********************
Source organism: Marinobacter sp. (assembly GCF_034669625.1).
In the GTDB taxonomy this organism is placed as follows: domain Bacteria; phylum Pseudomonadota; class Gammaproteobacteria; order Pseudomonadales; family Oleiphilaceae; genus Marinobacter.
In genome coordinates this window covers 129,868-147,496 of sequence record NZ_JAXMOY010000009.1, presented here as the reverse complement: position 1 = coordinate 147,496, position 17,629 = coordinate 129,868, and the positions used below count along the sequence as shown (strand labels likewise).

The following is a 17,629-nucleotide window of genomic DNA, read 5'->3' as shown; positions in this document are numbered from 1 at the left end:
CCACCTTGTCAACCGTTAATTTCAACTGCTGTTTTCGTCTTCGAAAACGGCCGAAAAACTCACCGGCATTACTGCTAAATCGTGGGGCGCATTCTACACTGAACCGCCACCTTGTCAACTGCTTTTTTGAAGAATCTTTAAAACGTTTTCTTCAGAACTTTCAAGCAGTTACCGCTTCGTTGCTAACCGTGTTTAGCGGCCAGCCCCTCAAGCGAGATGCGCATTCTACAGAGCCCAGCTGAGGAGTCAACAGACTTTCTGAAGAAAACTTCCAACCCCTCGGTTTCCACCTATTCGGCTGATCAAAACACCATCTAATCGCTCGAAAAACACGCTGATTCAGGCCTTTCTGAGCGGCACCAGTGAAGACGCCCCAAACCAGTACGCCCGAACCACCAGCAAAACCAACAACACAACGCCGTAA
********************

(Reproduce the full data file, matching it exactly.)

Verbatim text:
Source organism: Marinobacter sp. (assembly GCF_034669625.1).
In the GTDB taxonomy this organism is placed as follows: domain Bacteria; phylum Pseudomonadota; class Gammaproteobacteria; order Pseudomonadales; family Oleiphilaceae; genus Marinobacter.
In genome coordinates this window covers 129,868-147,496 of sequence record NZ_JAXMOY010000009.1, presented here as the reverse complement: position 1 = coordinate 147,496, position 17,629 = coordinate 129,868, and the positions used below count along the sequence as shown (strand labels likewise).

The following is a 17,629-nucleotide window of genomic DNA, read 5'->3' as shown; positions in this document are numbered from 1 at the left end:
CCACCTTGTCAACCGTTAATTTCAACTGCTGTTTTCGTCTTCGAAAACGGCCGAAAAACTCACCGGCATTACTGCTAAATCGTGGGGCGCATTCTACACTGAACCGCCACCTTGTCAACTGCTTTTTTGAAGAATCTTTAAAACGTTTTCTTCAGAACTTTCAAGCAGTTACCGCTTCGTTGCTAACCGTGTTTAGCGGCCAGCCCCTCAAGCGAGATGCGCATTCTACAGAGCCCAGCTGAGGAGTCAACAGACTTTCTGAAGAAAACTTCCAACCCCTCGGTTTCCACCTATTCGGCTGATCAAAACACCATCTAATCGCTCGAAAAACACGCTGATTCAGGCCTTTCTGAGCGGCACCAGTGAAGACGCCCCAAACCAGTACGCCCGAACCACCAGCAAAACCAACAACACAACGCCGTAA